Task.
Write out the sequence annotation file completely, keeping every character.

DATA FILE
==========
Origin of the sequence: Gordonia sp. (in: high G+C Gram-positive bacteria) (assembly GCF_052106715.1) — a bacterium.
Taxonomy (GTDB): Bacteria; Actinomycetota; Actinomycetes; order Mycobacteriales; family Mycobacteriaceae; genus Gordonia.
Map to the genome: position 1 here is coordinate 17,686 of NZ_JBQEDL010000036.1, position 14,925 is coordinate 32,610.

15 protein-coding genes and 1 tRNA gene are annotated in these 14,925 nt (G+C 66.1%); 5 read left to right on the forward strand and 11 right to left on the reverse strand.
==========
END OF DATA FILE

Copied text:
Origin of the sequence: Gordonia sp. (in: high G+C Gram-positive bacteria) (assembly GCF_052106715.1) — a bacterium.
Taxonomy (GTDB): Bacteria; Actinomycetota; Actinomycetes; order Mycobacteriales; family Mycobacteriaceae; genus Gordonia.
Map to the genome: position 1 here is coordinate 17,686 of NZ_JBQEDL010000036.1, position 14,925 is coordinate 32,610.

15 protein-coding genes and 1 tRNA gene are annotated in these 14,925 nt (G+C 66.1%); 5 read left to right on the forward strand and 11 right to left on the reverse strand.